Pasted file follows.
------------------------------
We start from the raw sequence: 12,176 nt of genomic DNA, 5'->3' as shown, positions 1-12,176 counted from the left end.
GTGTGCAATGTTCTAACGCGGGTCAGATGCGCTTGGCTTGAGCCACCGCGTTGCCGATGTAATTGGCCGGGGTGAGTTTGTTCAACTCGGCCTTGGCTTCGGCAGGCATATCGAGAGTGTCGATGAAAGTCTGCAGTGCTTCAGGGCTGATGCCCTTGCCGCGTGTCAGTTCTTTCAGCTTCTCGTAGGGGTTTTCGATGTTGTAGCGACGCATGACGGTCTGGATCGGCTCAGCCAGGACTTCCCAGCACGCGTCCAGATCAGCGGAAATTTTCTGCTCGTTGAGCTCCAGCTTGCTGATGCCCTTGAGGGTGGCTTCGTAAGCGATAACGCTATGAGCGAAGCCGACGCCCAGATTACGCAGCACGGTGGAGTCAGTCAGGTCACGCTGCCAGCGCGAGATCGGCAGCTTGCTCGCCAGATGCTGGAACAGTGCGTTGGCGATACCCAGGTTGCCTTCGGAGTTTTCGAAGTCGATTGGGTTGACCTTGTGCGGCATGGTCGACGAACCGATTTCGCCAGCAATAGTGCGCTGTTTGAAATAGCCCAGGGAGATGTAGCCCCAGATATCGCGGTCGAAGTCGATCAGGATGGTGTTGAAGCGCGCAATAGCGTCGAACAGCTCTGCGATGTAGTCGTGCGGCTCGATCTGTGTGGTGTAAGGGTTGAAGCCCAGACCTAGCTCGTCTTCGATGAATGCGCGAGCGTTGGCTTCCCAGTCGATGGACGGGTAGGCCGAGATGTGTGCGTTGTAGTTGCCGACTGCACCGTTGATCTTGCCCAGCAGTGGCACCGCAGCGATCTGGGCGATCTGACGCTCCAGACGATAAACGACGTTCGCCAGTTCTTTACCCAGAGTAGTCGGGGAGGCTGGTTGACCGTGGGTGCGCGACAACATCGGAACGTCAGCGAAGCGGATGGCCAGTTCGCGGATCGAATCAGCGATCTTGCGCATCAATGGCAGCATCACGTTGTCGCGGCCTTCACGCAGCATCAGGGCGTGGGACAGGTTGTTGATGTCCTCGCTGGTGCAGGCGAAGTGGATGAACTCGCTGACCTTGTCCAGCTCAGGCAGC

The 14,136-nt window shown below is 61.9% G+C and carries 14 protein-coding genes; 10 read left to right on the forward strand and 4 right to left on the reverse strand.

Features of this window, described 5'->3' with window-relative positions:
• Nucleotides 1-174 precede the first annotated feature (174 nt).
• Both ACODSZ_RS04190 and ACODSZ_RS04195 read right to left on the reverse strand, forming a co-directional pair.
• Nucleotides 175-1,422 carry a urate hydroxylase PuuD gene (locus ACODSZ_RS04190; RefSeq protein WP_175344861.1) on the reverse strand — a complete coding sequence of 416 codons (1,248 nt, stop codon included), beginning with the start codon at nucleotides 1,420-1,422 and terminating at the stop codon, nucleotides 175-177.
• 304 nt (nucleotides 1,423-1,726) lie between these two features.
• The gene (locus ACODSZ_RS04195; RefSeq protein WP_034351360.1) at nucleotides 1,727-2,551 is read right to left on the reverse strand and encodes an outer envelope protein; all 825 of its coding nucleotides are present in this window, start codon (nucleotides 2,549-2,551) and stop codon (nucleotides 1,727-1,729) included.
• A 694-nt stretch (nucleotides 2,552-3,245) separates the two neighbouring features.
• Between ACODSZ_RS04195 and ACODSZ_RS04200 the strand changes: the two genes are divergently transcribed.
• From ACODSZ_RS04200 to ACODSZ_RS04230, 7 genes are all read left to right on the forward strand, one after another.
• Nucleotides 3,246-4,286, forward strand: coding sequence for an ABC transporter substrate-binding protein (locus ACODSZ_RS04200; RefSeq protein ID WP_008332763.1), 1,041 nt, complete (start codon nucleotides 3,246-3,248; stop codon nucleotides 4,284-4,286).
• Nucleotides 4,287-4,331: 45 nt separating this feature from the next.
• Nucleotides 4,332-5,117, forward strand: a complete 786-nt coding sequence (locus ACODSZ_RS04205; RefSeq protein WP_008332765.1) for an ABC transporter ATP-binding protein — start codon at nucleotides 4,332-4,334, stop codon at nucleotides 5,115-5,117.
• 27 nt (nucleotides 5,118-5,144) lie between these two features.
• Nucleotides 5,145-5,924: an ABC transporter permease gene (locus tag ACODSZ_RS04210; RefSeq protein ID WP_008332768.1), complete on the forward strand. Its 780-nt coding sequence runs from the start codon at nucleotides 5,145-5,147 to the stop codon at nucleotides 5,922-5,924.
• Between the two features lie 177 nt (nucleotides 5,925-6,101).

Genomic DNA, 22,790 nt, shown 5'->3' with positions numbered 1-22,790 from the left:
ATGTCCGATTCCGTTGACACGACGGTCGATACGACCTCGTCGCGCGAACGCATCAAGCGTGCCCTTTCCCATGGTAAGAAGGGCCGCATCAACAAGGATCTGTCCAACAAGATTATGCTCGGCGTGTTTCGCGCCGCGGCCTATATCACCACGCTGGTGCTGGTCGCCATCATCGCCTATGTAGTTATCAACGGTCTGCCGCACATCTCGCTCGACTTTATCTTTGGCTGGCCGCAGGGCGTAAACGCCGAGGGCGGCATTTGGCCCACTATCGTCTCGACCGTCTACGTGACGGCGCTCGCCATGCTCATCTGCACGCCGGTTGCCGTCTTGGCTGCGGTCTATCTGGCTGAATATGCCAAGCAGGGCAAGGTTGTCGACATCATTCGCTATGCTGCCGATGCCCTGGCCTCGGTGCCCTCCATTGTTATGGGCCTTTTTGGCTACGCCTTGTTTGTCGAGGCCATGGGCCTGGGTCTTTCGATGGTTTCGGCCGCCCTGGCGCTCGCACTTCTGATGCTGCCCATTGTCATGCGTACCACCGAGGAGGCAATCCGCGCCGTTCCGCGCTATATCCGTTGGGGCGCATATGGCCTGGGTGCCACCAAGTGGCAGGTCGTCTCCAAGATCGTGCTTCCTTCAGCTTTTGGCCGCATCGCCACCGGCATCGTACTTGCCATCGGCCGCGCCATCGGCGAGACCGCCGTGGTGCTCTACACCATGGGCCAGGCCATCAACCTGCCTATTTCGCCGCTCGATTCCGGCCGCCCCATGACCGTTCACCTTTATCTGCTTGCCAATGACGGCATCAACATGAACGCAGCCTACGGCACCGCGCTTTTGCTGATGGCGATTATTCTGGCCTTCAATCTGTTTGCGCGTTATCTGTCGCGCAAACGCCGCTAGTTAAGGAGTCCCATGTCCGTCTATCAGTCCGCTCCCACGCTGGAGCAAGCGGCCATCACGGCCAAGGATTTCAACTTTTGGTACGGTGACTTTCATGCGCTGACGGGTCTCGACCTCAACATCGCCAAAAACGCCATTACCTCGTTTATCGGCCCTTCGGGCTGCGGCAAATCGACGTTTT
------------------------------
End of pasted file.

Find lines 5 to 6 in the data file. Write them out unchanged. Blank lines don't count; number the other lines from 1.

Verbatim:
• Nucleotides 1-174 precede the first annotated feature (174 nt).
• Both ACODSZ_RS04190 and ACODSZ_RS04195 read right to left on the reverse strand, forming a co-directional pair.